Personal injury: Dog severs child's hand. Is owner liable?

California has strict liability laws when it comes to dog bites. It makes dog owners responsible for any dog bites to lawful visitors to the property where the dog is held, or in a public place. Anyone who is bitten by a dog under such circumstances can file a personal injury lawsuit against the dog owner. The victim is not required to prove the owner knew that the dog could be dangerous.

Each dog bite claim is made up of unique circumstances. In another state recently, a young child lost his hand due to a dog attack. Reportedly, the 4-year-old boy played in the backyard, adjacent to a neighbor's yard that contained two husky breed dogs behind a solid, six-foot tall vinyl fence.

Workers' compensation claim might follow fatal forklift accident

The California Division of Occupational Safety and Health recently launched an investigation into a fatal workplace accident that claimed the life of a construction worker. This was one of the many fatalities that often lead to workers' compensation survivor's benefits claims that follow forklift accidents. The dangers posed by lift trucks do not always receive the necessary attention during safety training.

According to an incident report, emergency services were called to a construction site shortly before 10 a.m. on a recent Wednesday. When first responders arrived at the construction site of a planned apartment building, they found a 19-year-old man unresponsive on the ground. They learned that a forklift had backed over the victim.

Workers' compensation benefits can help surviving family members

A spokesperson for the California Division of Occupational Safety and Health reported the outcome of an investigation that followed the death of a worker in the twin tunnel rail project last August. The worker suffered a fatal blow when a steel beam struck him in the head, and two contractors were fined and cited for safety violations. The spokesperson says several other tunnel-related injuries often lead to workers' compensation claims.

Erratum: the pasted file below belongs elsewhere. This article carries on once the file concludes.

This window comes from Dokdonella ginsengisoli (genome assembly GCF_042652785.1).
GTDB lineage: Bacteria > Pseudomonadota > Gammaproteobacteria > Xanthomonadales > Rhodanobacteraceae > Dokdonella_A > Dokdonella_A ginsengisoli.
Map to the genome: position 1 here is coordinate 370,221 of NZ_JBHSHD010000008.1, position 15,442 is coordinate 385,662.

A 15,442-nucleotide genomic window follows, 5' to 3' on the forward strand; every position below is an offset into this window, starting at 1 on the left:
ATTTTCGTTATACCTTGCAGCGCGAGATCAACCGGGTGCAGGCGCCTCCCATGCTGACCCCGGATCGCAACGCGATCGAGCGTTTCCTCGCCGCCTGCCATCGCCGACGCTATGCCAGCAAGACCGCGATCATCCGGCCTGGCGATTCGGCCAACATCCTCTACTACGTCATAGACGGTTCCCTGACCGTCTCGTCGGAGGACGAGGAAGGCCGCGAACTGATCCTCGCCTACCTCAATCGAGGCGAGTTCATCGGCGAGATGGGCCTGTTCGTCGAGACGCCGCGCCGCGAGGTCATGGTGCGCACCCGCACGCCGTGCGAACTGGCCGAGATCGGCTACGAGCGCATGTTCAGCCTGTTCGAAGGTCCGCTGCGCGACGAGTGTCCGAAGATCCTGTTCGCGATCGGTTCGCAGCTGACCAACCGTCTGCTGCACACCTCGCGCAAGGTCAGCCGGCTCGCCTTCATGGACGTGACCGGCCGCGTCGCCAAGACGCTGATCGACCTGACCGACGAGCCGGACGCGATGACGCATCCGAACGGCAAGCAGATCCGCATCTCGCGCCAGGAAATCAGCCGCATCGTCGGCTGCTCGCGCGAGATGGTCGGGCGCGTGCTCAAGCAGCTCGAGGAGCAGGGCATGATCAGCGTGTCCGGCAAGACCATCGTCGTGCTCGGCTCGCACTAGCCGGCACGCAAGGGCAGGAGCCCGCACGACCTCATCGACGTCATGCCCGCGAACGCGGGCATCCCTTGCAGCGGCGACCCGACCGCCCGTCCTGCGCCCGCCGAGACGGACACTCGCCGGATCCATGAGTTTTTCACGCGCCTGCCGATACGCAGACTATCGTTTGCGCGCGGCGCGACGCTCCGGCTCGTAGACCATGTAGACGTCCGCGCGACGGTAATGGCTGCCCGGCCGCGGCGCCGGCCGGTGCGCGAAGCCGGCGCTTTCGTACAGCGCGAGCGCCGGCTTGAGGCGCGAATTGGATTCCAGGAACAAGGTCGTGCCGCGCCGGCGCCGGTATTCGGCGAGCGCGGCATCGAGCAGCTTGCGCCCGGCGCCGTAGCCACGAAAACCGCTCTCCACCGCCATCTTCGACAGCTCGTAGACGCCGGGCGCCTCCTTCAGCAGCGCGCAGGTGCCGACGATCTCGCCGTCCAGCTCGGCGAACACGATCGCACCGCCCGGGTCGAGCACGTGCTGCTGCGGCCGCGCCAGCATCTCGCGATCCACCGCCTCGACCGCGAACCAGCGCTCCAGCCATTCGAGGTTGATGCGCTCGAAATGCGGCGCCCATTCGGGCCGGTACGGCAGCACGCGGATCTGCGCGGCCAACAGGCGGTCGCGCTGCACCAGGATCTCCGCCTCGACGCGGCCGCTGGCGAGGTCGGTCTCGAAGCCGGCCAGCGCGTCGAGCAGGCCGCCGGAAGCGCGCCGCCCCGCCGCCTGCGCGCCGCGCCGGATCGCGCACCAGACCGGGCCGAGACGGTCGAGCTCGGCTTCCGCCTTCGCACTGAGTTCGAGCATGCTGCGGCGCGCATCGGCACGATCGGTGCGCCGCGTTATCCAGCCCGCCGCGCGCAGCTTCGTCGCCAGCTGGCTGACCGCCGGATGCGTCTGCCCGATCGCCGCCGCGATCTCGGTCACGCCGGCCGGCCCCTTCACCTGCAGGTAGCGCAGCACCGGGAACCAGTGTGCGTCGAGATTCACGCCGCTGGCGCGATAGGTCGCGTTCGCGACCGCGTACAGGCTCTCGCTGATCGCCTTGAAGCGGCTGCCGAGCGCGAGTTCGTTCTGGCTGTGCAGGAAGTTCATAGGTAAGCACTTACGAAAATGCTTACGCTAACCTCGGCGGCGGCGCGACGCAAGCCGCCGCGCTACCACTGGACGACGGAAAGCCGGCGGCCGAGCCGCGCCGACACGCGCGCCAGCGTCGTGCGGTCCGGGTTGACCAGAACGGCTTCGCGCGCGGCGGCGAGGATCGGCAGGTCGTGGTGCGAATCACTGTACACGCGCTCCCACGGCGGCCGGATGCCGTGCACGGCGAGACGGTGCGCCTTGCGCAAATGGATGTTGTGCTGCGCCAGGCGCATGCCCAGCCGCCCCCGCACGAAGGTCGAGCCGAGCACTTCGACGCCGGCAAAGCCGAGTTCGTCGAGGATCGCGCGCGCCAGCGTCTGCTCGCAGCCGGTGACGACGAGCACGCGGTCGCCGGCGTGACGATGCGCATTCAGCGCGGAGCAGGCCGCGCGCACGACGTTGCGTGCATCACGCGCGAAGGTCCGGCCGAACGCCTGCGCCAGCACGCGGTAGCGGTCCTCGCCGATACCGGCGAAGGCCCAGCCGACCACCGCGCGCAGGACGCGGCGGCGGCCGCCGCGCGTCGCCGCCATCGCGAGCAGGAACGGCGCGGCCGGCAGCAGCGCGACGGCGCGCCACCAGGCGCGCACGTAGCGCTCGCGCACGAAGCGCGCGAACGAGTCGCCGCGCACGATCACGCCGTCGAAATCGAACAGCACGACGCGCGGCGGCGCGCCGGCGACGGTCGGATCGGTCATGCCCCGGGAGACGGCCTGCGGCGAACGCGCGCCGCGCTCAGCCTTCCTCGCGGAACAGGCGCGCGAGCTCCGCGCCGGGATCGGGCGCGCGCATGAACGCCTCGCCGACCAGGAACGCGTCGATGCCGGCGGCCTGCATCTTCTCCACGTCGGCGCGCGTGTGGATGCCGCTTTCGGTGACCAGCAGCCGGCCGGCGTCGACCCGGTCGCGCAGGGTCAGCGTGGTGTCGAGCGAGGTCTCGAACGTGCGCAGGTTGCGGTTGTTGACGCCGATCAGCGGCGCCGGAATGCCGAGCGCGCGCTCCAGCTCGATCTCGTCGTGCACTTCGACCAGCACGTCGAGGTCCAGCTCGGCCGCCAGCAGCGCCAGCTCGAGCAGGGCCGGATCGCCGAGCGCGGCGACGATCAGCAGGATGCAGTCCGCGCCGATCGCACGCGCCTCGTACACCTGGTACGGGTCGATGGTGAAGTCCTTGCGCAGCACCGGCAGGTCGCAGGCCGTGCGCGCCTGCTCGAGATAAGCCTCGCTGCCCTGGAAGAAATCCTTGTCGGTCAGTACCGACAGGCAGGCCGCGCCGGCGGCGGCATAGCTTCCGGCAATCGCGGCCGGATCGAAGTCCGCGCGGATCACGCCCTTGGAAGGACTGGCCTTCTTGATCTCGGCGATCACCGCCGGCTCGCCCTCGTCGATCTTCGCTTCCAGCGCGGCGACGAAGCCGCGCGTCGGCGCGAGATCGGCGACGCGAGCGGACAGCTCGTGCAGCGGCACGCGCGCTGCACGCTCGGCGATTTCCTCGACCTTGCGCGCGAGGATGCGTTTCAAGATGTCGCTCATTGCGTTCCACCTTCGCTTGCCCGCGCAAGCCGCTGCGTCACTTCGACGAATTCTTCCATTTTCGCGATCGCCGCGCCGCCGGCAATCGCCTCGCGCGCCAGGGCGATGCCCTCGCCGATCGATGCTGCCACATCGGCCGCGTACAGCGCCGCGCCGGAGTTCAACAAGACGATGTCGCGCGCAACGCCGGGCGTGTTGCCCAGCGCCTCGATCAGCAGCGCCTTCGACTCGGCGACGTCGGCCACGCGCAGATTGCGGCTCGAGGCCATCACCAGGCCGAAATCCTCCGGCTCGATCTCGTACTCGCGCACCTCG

He says the hazards in this type of construction work include airborne contaminants that workers inhale, falling objects and cave-ins, among other potential risks. The two contractors that were found in violation of safety standards were involved in replacing rails, infrastructure refurbishment and signal system upgrades. Then, on Aug. 10, 2018, while using heavy equipment on the job, a worker lost his life.

What is the supplemental job displacement benefits program?

There are many factors that workers who are injured on the job have to consider if they are trying to obtain benefits from workers' compensation. While you might think of this program as one that pays medical bills and provides temporary disability, there are other facets of the program that can benefit injured workers.

One of the program's offering that might help some individuals is the supplemental job displacement benefits (SJDB). This program is meant to help workers train for a new career if they are unable to go back to their original positions. It comes with some specific requirements and guidelines.

Workers' compensation: Cal/OSHA finalizes trench collapse inquiry

The California Division of Occupational Safety and Health recently reported its findings after investigating a workplace accident in Daly City that claimed the life of a construction worker last July. The surviving family members of the deceased worker might have already filed a claim for workers' compensation death benefits. The state-regulated insurance program is a no-fault system, so eligibility for benefits does not depend on the outcome of the investigation.